Working to Eliminate Gender-Based Violence in South Sudan
Written by Clara Long, Media and Communications Officer
“It has reached epidemic proportions.”
This is how Sara Othow, Caseworker with International Medical Corps team in Aburoc, South Sudan, describes the level of sexual and gender-based violence (GBV) in the country.
When I interviewed Sara about the situation in South Sudan earlier this year, she explained that several factors are behind the high levels of GBV. The displacement of millions of men, women and children caused by years of conflict has led to the disruption of community and family structures, as well as breakdowns in available conflict resolution mechanisms. If you add the presence of armed groups, a high level of trauma and alcohol consumption, and weak security institutions, it isn’t difficult to understand why the situation for women and girls has quickly gone from bad to worse.
But the issues don’t stop there—far from it, in fact. Women and girls in South Sudan face myriad other challenges. Unlike other acts of violence, the very people who should protect and hold you dear—family members—are often the ones who carry out gender-based violence. When violence enters the sanctuary that is a person’s home, women and girls—and sometimes men and boys—suffer abuse from a spouse, parent or even an in-law, Sara tells me.
GBV ruthlessly inflicts direct mental and physical harm. On top of this, Sara says, there is no access to justice for survivors and social security for women in general is wholly inadequate. These limitations hinder women from participating in society, which in turn poses a serious risk for society as a whole.
Reflecting on the issue at hand, Sara says that “sexual and gender-based violence is a human rights violation. It denies the human dignity of the individual and hurts human development.” When allowed to continue, it leads to what she calls a “fragile society”, one highly susceptible to a perpetual cycle of violence.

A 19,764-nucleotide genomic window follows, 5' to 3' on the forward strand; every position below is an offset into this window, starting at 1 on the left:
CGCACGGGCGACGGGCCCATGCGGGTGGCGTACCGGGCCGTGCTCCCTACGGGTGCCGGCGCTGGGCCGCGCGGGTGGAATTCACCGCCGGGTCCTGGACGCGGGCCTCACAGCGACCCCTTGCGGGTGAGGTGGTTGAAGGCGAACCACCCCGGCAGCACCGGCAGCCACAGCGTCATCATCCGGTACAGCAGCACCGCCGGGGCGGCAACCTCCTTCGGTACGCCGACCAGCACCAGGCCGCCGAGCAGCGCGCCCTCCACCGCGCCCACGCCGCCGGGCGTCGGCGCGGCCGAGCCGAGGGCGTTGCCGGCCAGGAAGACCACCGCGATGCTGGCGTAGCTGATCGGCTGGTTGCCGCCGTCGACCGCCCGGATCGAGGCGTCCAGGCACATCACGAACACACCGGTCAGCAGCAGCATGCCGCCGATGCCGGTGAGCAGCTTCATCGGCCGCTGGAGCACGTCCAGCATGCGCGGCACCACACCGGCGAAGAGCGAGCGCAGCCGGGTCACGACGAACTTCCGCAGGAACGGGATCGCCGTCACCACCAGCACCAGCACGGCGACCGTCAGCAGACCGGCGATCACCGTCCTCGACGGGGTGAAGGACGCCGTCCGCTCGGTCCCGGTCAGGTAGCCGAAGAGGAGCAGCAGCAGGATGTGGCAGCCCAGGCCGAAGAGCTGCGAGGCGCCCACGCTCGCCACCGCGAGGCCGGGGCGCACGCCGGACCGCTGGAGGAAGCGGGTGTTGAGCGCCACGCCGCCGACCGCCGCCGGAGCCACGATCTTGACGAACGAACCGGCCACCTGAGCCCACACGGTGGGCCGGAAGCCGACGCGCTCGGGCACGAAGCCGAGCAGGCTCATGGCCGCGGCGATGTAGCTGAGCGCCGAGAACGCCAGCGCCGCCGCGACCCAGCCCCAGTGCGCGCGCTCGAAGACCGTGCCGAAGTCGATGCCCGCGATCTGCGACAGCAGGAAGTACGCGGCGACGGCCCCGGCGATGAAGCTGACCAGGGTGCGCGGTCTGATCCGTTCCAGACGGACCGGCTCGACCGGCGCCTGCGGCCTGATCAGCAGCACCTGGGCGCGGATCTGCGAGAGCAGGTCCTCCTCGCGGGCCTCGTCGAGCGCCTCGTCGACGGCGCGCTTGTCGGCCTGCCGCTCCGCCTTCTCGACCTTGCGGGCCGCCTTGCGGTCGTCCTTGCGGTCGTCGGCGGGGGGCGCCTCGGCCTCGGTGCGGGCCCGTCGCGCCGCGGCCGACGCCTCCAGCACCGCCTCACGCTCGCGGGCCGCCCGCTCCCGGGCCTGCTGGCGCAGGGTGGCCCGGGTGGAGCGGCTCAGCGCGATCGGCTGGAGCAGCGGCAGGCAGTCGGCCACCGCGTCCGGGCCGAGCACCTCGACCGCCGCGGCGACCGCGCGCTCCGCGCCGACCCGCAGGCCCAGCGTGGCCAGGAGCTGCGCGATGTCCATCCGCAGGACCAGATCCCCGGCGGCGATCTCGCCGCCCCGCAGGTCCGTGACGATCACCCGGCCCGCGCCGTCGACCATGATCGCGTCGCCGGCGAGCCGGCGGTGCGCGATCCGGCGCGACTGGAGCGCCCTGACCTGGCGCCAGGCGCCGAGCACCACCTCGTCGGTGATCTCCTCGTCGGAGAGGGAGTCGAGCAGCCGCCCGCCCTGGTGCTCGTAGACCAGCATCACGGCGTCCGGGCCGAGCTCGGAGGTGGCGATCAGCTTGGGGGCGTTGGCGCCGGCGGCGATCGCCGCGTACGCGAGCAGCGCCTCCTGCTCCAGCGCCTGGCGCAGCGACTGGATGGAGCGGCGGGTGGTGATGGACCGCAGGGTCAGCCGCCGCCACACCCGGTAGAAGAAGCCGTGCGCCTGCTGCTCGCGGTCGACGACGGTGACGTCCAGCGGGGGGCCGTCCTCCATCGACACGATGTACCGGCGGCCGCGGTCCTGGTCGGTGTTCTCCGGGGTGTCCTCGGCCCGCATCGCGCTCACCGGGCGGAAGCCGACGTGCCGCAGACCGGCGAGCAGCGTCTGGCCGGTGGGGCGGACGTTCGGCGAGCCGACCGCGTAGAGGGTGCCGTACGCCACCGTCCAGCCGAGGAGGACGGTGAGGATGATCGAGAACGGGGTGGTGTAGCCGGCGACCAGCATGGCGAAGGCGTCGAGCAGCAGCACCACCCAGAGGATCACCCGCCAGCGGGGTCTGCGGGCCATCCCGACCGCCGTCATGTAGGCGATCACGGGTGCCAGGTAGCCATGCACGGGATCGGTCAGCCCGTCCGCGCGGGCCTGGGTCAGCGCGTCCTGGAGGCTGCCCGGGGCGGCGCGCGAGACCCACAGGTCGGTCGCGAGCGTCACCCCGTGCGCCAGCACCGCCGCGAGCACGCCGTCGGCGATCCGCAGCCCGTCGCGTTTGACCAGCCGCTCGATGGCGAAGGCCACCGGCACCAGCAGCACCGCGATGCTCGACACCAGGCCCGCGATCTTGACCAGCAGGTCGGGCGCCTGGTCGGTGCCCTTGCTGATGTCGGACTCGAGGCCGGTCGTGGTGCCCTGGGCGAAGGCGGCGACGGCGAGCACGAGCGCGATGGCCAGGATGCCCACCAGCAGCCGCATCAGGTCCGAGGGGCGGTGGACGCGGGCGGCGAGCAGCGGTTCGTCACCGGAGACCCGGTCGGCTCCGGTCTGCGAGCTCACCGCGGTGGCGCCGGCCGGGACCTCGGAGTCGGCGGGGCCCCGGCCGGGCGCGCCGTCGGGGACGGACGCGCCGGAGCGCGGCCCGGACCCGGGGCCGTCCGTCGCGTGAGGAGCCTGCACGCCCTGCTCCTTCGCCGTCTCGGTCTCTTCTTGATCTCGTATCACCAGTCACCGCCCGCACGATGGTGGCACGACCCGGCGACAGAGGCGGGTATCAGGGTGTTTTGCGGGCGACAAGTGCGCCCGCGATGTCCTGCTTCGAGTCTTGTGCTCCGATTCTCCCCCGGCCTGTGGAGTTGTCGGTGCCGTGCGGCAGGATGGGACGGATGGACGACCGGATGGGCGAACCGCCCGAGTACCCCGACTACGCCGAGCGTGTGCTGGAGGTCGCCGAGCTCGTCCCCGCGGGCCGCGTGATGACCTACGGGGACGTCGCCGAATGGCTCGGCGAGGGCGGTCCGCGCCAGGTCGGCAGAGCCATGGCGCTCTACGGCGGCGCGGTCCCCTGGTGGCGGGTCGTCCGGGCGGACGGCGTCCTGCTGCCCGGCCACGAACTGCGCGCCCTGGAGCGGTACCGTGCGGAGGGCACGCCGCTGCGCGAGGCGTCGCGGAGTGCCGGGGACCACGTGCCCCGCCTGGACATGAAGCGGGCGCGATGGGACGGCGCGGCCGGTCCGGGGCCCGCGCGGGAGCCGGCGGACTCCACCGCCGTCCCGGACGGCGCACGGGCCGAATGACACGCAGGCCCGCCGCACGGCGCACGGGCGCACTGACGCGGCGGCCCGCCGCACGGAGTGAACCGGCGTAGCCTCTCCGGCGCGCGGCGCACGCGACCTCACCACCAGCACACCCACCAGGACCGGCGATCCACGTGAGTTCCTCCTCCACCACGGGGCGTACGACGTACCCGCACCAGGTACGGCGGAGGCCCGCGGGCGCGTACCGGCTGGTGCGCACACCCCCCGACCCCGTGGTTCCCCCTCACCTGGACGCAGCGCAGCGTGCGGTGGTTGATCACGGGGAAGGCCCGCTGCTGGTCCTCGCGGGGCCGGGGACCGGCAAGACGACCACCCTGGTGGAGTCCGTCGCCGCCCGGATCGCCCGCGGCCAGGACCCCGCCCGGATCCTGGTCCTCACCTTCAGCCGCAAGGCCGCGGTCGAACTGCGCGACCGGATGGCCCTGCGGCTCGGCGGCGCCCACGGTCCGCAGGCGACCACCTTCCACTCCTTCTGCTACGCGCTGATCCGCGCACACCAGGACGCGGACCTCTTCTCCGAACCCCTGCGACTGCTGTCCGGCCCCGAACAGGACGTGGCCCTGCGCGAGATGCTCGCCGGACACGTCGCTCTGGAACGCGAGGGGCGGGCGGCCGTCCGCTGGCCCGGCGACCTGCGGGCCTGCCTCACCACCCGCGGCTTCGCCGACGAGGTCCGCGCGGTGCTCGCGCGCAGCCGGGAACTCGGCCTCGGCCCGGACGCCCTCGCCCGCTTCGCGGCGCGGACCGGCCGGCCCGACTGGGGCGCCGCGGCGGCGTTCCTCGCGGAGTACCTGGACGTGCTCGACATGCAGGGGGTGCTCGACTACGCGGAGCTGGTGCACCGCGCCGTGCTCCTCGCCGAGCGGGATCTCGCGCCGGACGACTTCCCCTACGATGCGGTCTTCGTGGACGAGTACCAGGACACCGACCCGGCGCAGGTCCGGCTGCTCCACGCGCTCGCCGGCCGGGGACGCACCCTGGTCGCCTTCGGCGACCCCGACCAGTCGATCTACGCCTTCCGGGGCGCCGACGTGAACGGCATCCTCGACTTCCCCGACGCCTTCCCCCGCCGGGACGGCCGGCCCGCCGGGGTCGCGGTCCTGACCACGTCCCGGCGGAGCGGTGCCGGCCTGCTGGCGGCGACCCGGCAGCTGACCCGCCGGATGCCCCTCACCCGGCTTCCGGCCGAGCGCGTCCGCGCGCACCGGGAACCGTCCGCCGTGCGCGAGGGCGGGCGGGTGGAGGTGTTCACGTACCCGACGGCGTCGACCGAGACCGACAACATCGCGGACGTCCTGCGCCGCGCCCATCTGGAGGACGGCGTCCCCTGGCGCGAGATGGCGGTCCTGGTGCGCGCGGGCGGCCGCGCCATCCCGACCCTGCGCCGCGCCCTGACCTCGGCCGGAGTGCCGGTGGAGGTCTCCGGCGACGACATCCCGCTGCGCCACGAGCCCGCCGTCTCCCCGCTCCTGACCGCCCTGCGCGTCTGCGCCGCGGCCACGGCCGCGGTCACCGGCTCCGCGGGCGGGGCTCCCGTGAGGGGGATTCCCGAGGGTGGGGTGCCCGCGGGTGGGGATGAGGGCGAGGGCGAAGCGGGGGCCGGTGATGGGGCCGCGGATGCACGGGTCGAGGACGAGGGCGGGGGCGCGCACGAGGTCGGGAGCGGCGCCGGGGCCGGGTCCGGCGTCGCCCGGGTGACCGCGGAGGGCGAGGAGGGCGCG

“When gender-based violence is normalised in a community, when people start to talk openly about how many people are being raped or ‘this many girls have been abducted’—you know that this is a serious problem,” Sara continues.
This is the complex and challenging context where International Medical Corps implements its GBV-programs in the area. We have provided assistance in Sudan since the 1990s, and in South Sudan since its independence in 2011.
Currently, UK Aid funds the main GBV-program we operate in the country. For four years, it has prevented and responded to GBV through three main pillars:
1. Providing women and girls with key GBV services, such as confidential, compassionate and timely psychosocial support, and case management and clinical management of rape services.
2. Providing women with economic and livelihood opportunities, in an effort to tackle the root causes of GBV (data suggest that GBV is less common where women are economically empowered).
3. Working at the community level to engage entire local populations in GBV dialogue, in an effort to change the attitudes that allow GBV to continue.
Thanks to the program, more than 200,000 women and girls have so far attended International Medical Corps’ safe spaces. Here, women meet with other women to share experiences on the various issues they face, helping each other build resilience. The spaces also offer women a sanctuary from everyday tasks, often relating to family care and other domestic chores that they are expected to carry out.
The program also has reached 778,875 people with information about GBV rights and the services that International Medical Corps offers, helping to provide community members with a better understanding of a range of issues, including what rape is and where survivors can access services.
Asked about the future and the challenges that lie ahead, Sara says that “we will continue repeating our messages and working with the community to break the silence. But we cannot do this alone. We must work together to end violence against women and girls.”